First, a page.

Title: Oscillatory heat evolution in the Pd/H system

Erwin Lalik

Polish Academy of Sciences, Poland


E. Lalik graduated at the Technical University of Krakow in 1984 in chemical engineering.  He obtained his PhD at the Birkbeck College, University of London, in crystallography in 2003.  He is currently an assistant professor at Jerzy Haber Institute of Catalysis and Surface Chemistry, Polish Academy of Sciences, in Krakow (Poland) and is running the Laboratory of Microcalorimetry.


Metallic palladium has a unique property of being able to absorb large amounts of gaseous hydrogen into its crystal lattice, and it is well established that the hydrogen is accommodated within the Pd lattice in the atomic form.  Hence, the dissociation of molecular hydrogen and the formation of atomic hydrogen species must occur on the Pd surface prior to their penetration into the Pd bulk.  However, the actual chemical mechanism of the process is not sufficiently understood.  It has been discovered, that the sorption of hydrogen in Pd may proceed in oscillatory manner.  The oscillations of the rate of heat evolution accompanying the sorption of hydrogen in Pd demonstrating all kinds of dynamics (periodic, quasiperiodic and chaotic) have been recorded microcalorimetrically.  The occurrence of chaos has been confirmed mathematically by detecting deterministic character of microcalorimetric time series.  The oscillation frequency turned out to be a linear function of atomic parameters (more precisely, a linear function of a product of the first ionization potential times the square root of atomic mass) of the inert gases admixed in small proportion to the stream of hydrogen prior to its contact with palladium.  Combination of the gas flow-through microcalorimetry with potentiostatic measurements in situ revealed a correlation between chaotic variations of electric conductivity of Pd powder and the frequency of periodic thermokinetic oscillations in the sorption of H2 and D2 in the metal.  Basing on these findings, a mechanism has been proposed that accounts for the occurrence of oscillatory kinetics in sorption of hydrogen in Pd.  The microcalorimetric measurements have also been used to study the thermal effects of the recombination reaction of H2 and O2 under conditions resembling those affecting performance of the supported Pd-based catalyst used in nuclear reactors to mitigate the hazard of hydrogen explosions.  Deterministic chaos has been revealed to prevail at several occasions in the heat evolution accompanying this very exothermic reaction of H2O formation from elements and, moreover, fortuitously the actual values of heat productions exceeded the thermodynamic value of the heat water formation (242 kJ/mol H2) by a factor of three [5].  The unexpectedly high heat evolution in the H2 + O2 recombination may be a result of interaction of oxygen with atomic hydrogen species gathered on the surface of metallic palladium in a periodic manner during the sorption process.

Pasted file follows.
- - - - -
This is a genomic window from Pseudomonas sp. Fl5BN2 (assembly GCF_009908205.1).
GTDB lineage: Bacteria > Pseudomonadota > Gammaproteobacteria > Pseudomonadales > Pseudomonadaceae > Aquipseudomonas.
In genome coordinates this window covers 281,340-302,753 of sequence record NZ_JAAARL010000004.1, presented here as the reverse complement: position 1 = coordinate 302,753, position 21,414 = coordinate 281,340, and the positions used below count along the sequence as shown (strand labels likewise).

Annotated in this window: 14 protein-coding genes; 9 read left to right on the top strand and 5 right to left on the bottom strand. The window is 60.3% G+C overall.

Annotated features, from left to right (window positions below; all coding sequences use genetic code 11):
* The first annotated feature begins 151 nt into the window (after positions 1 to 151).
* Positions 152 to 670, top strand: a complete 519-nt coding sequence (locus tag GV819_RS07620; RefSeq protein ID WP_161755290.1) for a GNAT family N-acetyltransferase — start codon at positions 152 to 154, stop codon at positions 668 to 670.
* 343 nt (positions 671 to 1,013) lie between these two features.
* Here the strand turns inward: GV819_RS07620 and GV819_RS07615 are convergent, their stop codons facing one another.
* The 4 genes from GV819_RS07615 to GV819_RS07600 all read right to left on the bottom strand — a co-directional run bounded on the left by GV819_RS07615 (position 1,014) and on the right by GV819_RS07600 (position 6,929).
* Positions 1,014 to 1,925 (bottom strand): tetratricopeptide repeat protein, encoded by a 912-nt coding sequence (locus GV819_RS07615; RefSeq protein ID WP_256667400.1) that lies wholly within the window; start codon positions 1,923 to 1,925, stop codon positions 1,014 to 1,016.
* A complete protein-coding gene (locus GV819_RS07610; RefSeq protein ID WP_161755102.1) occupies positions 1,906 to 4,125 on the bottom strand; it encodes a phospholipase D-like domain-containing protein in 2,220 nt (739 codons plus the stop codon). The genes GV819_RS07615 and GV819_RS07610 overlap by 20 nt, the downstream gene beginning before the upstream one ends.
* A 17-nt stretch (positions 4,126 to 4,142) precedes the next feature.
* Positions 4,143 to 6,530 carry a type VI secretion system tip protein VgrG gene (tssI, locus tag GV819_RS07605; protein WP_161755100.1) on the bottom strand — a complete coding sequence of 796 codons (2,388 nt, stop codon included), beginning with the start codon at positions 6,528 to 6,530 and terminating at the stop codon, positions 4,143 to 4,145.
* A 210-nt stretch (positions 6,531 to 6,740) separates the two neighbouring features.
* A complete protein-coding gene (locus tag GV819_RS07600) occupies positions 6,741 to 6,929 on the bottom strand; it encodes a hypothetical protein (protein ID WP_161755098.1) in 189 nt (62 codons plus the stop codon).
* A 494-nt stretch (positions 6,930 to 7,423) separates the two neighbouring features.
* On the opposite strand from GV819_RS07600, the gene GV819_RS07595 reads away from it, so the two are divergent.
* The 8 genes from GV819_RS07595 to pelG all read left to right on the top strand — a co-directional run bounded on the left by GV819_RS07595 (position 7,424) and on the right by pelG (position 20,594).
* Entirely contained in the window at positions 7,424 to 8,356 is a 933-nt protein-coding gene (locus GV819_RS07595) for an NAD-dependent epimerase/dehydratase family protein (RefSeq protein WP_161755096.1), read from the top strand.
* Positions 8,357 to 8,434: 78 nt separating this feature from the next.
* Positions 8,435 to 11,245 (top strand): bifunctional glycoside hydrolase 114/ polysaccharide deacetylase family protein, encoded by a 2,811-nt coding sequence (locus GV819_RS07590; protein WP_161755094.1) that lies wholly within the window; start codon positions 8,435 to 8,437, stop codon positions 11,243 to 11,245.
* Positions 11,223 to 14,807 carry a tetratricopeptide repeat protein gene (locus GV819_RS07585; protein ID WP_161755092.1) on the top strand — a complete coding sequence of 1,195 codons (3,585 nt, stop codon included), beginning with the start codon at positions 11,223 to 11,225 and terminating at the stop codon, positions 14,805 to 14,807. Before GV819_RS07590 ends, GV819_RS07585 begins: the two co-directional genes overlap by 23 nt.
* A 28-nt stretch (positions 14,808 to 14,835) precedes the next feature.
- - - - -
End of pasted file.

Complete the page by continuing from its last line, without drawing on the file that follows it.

Audience Take Away:

•    Oscillatory chemical reactions are still considered a curiosity in spite of long history of research in this area.
•    The so called passive autocatalytic recombiners (PAR) are the safety devices installed within the nuclear reactor's confinements in order to prevent a build up of hazardous concentration of gaseous hydrogen by its recombination with oxygen.  The latter is a highly exothermic reaction.  The standard heat of water formation is 242 kJ/mol H2 and this value is supposed to be used in designing the PARs parameters.  It has been shown, however, that accidental heat evolution may reach as high 700 kJ/mol H2, due to the oscillations in the H2+O2 reaction.  Without considering this possibility, the underdisigned PAR may be prone to overheating, and thus in spite of being intended for safety, it may be pose a risk of hydrogen explosion itself.
•    A precise mechanism of the anomalously high heat evolution in the recombination H2+O2 reaction is not fully understood.  It seems possible, however, that it may be related to the phenomenon of the so called low energy nuclear reactions (LENR).  The latter involve atomic hydrogen formation on catalysts such like metallic Pd or Ni.